David Thomas may have crashed out of his first Dakar Rally, but the almost surreal experience of competing in the world’s most famous off-road race has left the affable Hout Bay local wanting more.
The fact that he was challenging the times of the frontrunners before his devastating stage-5 crash, which ruled him out of the rest of Dakar 2017, has shown he has what it takes to conquer the gruelling 8 000km route, and he is already thinking about next year’s event.
While David’s leg was severely broken in four places, his determination to compete in the Dakar in honour of his late brother, Justin, who died in a car accident on is 30th birthday in 2003, has already made him the toast of race fans around the country.
Speaking at his family’s Hout Bay home this week, David recalls being overwhelmed by the levels of support for the rally.
“What really blows your mind are the fans. They almost pull
you off your bike so they can get a selfie with you. The police would form tunnels in the crowd so you could get through,” he says.
“Guys sometimes find hands and fingers that have been ripped off as people try to grab the cars. I couldn’t believe the spectators – it was like they were coming out of the concrete.”
What impressed him most were the organisational and logistical aspects of the rally.
“I honestly believe Formula 1 could learn from the Dakar. Before the race even starts, you go through two days of checks on your equipment, and they make sure you are carrying three litres of water at every checkpoint.
“Your bike is fitted with a signal, and if you crash, a signal is sent to the helicopters on the route. When I crashed, a helicopter landed about 18 minutes later, and the doctors on board immediately came to my assistance.”
David is still feeling the effects of the high-speed crash, both physically and mentally, particularly since it also produced a story that will be entrenched in Dakar folklore for decades to come.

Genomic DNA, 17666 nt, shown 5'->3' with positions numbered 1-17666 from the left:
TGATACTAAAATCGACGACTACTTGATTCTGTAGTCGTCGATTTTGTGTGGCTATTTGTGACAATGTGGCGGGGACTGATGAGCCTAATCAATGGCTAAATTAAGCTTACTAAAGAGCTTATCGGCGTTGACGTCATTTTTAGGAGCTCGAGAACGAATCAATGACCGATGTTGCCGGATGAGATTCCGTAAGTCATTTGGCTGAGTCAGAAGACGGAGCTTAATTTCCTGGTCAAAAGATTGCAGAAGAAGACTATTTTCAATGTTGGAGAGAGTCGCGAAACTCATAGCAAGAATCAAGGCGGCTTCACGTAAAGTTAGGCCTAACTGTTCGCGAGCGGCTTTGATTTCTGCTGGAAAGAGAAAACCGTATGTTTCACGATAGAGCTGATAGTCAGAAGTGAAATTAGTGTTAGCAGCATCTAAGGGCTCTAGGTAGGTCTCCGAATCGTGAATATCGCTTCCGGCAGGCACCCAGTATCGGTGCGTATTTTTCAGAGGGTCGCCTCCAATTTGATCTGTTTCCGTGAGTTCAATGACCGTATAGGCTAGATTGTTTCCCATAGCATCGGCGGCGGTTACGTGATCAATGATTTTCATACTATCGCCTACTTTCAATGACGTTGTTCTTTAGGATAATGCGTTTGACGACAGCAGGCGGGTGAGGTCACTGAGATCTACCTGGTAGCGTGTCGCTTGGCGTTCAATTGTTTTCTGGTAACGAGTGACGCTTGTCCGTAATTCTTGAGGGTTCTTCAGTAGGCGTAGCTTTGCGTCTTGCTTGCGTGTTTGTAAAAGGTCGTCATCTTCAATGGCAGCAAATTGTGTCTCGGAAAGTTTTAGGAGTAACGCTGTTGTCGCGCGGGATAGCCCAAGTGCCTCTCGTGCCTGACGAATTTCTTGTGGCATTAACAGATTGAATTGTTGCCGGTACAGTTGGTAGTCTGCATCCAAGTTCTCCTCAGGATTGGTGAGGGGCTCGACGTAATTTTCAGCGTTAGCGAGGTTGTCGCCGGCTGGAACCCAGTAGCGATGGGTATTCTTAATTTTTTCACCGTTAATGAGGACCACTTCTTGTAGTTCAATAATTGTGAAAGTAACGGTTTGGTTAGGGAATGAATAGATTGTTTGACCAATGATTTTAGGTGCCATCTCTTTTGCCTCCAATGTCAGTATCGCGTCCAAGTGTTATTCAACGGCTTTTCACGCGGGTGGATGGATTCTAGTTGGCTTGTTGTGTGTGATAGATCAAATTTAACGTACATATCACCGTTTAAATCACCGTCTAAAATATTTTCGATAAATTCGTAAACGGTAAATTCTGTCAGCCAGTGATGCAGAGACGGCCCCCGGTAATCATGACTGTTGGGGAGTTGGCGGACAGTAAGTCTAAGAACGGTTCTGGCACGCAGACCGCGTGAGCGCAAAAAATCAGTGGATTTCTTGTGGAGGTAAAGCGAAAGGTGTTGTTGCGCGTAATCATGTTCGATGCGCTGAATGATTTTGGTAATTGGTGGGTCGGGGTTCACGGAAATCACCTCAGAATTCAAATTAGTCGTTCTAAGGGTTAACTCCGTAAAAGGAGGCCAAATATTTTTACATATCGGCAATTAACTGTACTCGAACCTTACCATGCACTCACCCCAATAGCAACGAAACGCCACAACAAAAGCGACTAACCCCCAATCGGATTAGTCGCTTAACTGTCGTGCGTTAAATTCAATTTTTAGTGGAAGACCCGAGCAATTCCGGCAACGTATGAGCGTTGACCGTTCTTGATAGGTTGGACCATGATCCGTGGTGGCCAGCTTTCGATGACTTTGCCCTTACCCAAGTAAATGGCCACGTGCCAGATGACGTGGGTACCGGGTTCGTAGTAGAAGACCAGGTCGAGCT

Fellow South African Joey Evans himself made headlines for his miraculous recovery from paralysis to ride Dakar 2017, and it was Joey who stopped to check on the condition of his compatriot.
He sourced financing from well-wishers for his own ride, in return placing their names on various parts of his motorcycle. David carried a memorial sticker paying tribute to his brother on his bike, and Joey graciously agreed to place this sticker on his motorcycle once it was established David’s race was over.
“He (Joey) is an amazing character. He was even ridden over by a car, but he just carried on, and stopped to help everyone who crashed.”
Understandably, David felt disappointment in being out of his first Dakar, riding for the Husqvarna satellite team.
“I felt I was going well. In most stages, I was not far off the times of the top guys, and I was 20 minutes off the leader. I was very happy with the pace,” he says.
“The race really changed for me in the fourth stage, when I was penalised. That meant I had to start at the back during the fifth stage. By the time the stage started, sleet had started falling and the road was icing over. The crash happened when I came over a rise and I ran off the road, hitting some rocks.”
Before each stage, race organisers identify caution areas, but David was unaware the cautions had been changed as the inclement weather set in.
He had already worked his way up from 102nd position to 43rd and was lying a mere four minutes off the leader. This stage had already been shortened to 216km, so there was every chance he would have placed high in the standings.
David believes the key to riding a successful Dakar is ensuring the “road book”, or map of the terrain illustrating smooth and difficult areas, is understood.
“I was spending two or three hours every night studying my road book. It was made more difficult because it was in French, but you have to do it. You are alone out there; you have to navigate your own way. That’s why it’s so important.”
With an average speed of 112km/h , David was under no illusions that his undertaking was a dangerous one and that the Dakar had claimed the lives of many participants over the
“The accident was traumatic, but I was lucky. I think the main thing is to remain positive. I clocked a top speed of 172km/h, so it is quite scary. But this experience taught me that I have the potential to compete, and I have already entered for 2018. This time I do not have to qualify for the Dakar.”
He also paid tribute to his sponsors for supporting him in his memorable endeavour.